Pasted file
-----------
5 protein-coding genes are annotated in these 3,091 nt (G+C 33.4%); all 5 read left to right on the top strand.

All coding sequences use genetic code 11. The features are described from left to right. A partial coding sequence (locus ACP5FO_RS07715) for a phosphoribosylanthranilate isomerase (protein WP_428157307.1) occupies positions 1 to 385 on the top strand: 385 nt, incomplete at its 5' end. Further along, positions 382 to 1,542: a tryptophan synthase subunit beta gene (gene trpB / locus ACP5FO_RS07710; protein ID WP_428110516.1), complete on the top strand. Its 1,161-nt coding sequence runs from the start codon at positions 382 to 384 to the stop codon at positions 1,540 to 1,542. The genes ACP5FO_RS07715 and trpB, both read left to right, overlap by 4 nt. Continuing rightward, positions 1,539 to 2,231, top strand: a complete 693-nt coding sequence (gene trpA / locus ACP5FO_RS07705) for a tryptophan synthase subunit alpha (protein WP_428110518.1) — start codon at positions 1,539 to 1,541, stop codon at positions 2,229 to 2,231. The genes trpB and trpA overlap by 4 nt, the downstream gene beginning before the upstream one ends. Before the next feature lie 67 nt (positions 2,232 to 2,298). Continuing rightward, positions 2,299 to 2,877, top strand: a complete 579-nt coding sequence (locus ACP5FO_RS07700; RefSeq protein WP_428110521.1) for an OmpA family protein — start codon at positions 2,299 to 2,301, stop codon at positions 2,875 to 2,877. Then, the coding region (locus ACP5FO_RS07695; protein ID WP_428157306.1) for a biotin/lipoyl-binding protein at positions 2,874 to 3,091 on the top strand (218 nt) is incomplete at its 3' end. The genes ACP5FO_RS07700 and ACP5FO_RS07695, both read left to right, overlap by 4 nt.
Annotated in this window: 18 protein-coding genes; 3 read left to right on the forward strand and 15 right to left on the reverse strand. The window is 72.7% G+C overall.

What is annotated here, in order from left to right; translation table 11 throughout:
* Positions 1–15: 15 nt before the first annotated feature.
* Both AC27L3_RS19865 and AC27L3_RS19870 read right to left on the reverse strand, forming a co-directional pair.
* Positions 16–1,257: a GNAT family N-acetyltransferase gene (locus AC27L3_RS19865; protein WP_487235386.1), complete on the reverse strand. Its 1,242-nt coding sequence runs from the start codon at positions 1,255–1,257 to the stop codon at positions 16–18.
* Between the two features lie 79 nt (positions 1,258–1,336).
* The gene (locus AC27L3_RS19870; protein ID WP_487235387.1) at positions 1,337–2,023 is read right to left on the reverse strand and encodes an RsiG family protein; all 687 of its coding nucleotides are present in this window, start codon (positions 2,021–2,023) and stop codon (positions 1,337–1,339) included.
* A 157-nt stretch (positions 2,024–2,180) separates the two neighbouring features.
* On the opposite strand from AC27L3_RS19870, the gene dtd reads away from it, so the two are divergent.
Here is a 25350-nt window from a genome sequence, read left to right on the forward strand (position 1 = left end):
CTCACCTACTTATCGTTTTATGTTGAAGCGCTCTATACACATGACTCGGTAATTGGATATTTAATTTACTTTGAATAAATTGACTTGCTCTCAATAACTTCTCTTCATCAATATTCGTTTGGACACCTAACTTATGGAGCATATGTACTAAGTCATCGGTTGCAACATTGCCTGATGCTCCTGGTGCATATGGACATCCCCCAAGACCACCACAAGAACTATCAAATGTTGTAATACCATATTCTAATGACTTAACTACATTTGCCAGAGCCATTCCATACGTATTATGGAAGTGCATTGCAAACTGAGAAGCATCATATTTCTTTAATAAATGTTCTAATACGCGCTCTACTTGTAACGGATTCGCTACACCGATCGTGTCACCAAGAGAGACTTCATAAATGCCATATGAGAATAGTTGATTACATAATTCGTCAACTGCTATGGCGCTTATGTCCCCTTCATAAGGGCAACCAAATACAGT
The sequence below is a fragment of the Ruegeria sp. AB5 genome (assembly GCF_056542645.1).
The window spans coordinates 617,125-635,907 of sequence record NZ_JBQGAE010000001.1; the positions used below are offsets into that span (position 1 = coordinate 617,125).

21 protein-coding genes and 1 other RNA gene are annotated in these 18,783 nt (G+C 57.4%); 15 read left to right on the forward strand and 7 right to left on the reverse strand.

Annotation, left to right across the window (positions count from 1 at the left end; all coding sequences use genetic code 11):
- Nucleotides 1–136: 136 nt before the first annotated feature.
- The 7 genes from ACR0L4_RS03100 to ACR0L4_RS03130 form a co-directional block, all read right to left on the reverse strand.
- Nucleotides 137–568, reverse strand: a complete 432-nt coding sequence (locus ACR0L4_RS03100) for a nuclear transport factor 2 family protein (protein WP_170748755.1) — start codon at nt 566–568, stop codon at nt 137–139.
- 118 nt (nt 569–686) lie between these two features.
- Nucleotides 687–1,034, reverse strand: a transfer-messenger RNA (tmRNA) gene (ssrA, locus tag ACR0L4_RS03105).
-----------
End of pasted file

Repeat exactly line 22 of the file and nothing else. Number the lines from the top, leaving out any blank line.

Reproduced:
- Nucleotides 687–1,034, reverse strand: a transfer-messenger RNA (tmRNA) gene (ssrA, locus tag ACR0L4_RS03105).